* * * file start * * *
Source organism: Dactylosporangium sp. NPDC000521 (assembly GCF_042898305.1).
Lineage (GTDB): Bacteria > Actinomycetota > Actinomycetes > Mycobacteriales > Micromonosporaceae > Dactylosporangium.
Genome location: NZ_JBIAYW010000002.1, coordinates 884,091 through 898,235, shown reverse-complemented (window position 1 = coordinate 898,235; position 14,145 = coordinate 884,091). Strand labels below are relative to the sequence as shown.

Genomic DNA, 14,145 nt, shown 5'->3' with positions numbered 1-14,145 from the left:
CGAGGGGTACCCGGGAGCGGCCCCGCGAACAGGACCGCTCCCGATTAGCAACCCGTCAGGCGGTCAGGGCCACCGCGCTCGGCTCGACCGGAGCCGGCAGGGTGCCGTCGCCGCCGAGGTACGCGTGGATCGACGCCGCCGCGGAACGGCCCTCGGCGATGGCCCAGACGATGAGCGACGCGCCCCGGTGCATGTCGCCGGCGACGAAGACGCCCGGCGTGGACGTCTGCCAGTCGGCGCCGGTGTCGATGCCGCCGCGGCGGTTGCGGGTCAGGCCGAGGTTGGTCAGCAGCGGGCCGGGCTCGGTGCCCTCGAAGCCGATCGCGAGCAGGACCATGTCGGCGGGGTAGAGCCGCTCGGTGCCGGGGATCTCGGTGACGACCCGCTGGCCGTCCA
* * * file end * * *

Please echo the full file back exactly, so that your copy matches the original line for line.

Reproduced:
Source organism: Dactylosporangium sp. NPDC000521 (assembly GCF_042898305.1).
Lineage (GTDB): Bacteria > Actinomycetota > Actinomycetes > Mycobacteriales > Micromonosporaceae > Dactylosporangium.
Genome location: NZ_JBIAYW010000002.1, coordinates 884,091 through 898,235, shown reverse-complemented (window position 1 = coordinate 898,235; position 14,145 = coordinate 884,091). Strand labels below are relative to the sequence as shown.

Genomic DNA, 14,145 nt, shown 5'->3' with positions numbered 1-14,145 from the left:
CGAGGGGTACCCGGGAGCGGCCCCGCGAACAGGACCGCTCCCGATTAGCAACCCGTCAGGCGGTCAGGGCCACCGCGCTCGGCTCGACCGGAGCCGGCAGGGTGCCGTCGCCGCCGAGGTACGCGTGGATCGACGCCGCCGCGGAACGGCCCTCGGCGATGGCCCAGACGATGAGCGACGCGCCCCGGTGCATGTCGCCGGCGACGAAGACGCCCGGCGTGGACGTCTGCCAGTCGGCGCCGGTGTCGATGCCGCCGCGGCGGTTGCGGGTCAGGCCGAGGTTGGTCAGCAGCGGGCCGGGCTCGGTGCCCTCGAAGCCGATCGCGAGCAGGACCATGTCGGCGGGGTAGAGCCGCTCGGTGCCGGGGATCTCGGTGACGACCCGCTGGCCGTCCA